By Peter Gleason

So, whining loser Jonathan Papelbon grabbed NL MVP favorite Bryce Harper by the neck because he didn’t approve of his lack of hustle in the eighth inning of yesterday’s 12-5 Phillies win over the Washington Nationals.

No one in Philly is surprised by this.

Papelbon, who was a world class closer for the Red Sox, was signed by the Phillies after the 2011 season and immediately began spilling his bile in Philly.

No matter what happened on the field, and he was a very good closer in Philly who had moments of incredible ineptitude, Papelbon always got into trouble with his mouth.

And nothing got Phillies fans hotter than his crotch grab to the fans last September (photos above).

Thanks to CSNPhilly.com’s Jim Salisbury, we give you Papelbon digging his hole deeper:

First, he expressed regret for the altercation with Harper.

“I’m in the wrong there,” said Papelbon, who confronted Harper about not running out a ball before applying a choke grip when things got heated.

Later, Papelbon motioned aside a Philadelphia reporter in the Washington clubhouse and expressed regret for comments he made two weeks ago during his return to Citizens Bank Park. At that time, Papelbon questioned some of his former teammates’ desire to win and claimed that they did not always “post up.” The comments did not sit well with Phillies players, who were more than happy to beat Papelbon on Sunday.

After Sunday’s game, Papelbon told CSNPhilly.com that his comments two weeks ago weren’t meant to be about his former teammates, but rather about team management.

“It wasn’t about the players,” he said. “It was about the difference between the front office and the players. They’ve got players that want to win and want to become every-day big leaguers. It was just hard for them to be put in a situation for that to happen because the front office never allowed that.”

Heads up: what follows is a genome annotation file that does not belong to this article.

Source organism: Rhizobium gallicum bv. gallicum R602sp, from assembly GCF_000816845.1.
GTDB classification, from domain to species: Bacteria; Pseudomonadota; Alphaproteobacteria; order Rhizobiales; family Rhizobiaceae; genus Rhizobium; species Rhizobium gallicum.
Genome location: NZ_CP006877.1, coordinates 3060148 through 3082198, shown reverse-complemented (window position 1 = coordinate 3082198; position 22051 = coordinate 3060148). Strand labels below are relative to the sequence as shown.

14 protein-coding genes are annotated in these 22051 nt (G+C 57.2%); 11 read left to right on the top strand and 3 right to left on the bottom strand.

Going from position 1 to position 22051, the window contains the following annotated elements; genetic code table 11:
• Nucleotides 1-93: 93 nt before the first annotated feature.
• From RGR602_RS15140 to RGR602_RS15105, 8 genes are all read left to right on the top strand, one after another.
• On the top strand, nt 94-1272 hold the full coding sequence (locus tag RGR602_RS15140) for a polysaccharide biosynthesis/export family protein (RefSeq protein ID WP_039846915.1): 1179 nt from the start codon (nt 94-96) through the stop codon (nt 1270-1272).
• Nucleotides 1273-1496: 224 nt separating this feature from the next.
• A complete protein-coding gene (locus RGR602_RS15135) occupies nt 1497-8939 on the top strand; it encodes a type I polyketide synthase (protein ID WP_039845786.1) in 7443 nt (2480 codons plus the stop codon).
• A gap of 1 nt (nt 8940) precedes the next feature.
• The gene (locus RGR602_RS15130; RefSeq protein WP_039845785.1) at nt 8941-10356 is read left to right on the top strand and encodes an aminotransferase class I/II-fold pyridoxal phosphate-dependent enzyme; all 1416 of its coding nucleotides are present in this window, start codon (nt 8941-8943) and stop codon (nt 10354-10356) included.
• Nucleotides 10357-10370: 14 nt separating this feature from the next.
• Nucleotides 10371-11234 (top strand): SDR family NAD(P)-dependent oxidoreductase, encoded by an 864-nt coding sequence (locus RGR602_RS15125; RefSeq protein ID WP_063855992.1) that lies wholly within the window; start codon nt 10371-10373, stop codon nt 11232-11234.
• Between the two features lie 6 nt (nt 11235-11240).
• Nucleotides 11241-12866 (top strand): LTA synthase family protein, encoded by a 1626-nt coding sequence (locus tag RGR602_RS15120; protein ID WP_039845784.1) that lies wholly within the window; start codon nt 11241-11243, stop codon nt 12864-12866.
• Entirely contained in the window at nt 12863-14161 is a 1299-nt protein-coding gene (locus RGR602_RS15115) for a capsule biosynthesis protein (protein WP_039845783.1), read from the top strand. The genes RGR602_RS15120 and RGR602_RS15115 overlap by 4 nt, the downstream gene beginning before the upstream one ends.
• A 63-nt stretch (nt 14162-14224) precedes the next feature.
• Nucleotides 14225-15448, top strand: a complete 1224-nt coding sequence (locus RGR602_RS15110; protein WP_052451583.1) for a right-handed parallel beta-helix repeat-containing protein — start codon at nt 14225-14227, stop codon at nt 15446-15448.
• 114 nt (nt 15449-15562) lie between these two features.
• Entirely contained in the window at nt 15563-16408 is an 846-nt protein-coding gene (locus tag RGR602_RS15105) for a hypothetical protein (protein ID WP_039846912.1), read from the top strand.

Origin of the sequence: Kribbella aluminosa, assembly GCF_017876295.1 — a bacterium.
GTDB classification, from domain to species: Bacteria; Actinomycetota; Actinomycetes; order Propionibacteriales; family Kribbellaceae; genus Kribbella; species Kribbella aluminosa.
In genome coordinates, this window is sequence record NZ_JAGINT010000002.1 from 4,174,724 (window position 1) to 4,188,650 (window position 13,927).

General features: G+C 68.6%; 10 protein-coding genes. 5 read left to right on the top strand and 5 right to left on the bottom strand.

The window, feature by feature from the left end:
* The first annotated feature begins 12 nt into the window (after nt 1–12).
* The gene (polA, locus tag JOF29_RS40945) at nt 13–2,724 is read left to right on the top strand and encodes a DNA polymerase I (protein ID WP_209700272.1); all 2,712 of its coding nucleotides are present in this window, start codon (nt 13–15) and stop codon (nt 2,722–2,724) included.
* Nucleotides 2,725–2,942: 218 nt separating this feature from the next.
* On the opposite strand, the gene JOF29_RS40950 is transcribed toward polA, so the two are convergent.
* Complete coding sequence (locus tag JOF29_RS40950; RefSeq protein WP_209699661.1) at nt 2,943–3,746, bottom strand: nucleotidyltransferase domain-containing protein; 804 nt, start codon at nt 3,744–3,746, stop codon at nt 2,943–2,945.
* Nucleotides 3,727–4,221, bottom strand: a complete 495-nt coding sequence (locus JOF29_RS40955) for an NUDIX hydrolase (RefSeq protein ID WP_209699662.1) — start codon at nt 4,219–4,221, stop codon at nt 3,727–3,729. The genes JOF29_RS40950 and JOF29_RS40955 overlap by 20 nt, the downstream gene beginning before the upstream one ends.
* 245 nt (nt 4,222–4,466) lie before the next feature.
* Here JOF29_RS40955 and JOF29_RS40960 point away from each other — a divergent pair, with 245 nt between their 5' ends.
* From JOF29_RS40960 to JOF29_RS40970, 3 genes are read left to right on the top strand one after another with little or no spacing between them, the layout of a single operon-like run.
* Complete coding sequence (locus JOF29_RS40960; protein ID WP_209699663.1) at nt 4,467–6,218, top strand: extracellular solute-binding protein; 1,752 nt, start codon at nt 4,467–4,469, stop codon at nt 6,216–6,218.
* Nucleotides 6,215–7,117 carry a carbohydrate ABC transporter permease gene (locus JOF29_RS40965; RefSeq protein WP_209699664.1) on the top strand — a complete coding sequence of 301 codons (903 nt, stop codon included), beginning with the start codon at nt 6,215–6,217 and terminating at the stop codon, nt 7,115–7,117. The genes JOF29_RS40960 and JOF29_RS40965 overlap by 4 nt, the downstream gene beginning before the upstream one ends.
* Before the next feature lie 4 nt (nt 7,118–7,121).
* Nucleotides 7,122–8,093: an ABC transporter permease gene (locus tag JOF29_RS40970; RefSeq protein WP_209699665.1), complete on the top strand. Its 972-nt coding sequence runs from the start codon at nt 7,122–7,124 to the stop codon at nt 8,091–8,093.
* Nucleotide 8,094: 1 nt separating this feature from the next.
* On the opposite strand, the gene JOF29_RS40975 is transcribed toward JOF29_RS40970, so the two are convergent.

Papelbon said he did not have a problem with management entering a rebuilding mode. He just wishes the front office hadn’t announced its intentions.

“It was more along the lines of my frustrations at them coming out and saying we were rebuilding,” he said. “When you say that, you don’t trust your players to win. It doesn’t give them the chance to win.

“They should have never said that. You take the field and let your young players develop. Let them play. That put us all in a tough spot from the get-go of spring training. It cast a shadow over everything from Day 1. That’s what I was getting at, whereas the players fought every day trying to scrape together wins. That’s what it was geared toward.

“I think the players know where I was coming from. Guys I played with know my passion and the way I play the game. You don’t have very many opportunities in this game to play it the right way.”

Trying to choke a teammate — the best player in the National League this year — in the dugout isn’t necessarily playing the game the right way. Even if that teammate was guilty of not running out a ball, which is also a violation of baseball standards.

Papelbon realizes that.

“It’s a long season,” he said. “It’s a grind. Sometimes emotions spill over and that’s what happened today.

“I’ve talked to Bryce and told him how I feel. We’re on the same page now which is good. I grew up with brothers. He grew up with brothers. I view him as a brother of mine. Sometimes in this game there’s a lot of testosterone. There’s a lot of intensity that spills over. I think that happened today. For me, I can’t allow that to happen in the middle of a game. You can handle that after the game, allow the manager to handle that. In that light, I’m wrong.”

Papelbon and Harper got sideways with each other when Papelbon threw at Baltimore’s Manny Machado last week. Harper was critical of his teammate for that.

Papelbon said the two issues were unrelated.

“It happened and I can’t take anything back,” Papelbon said of the dugout fight with Harper. “But Bryce and I are good. We will be good. We have a brotherly relationship, as does everyone in this clubhouse. It is what it is. We’ll be good and we’ll get better from this. I truly do think that we’ll get better from this. Our relationship will get better from this, and next year when we are in the thick of it and we are grinding together and big games mean something, we’ll pick each other up.”


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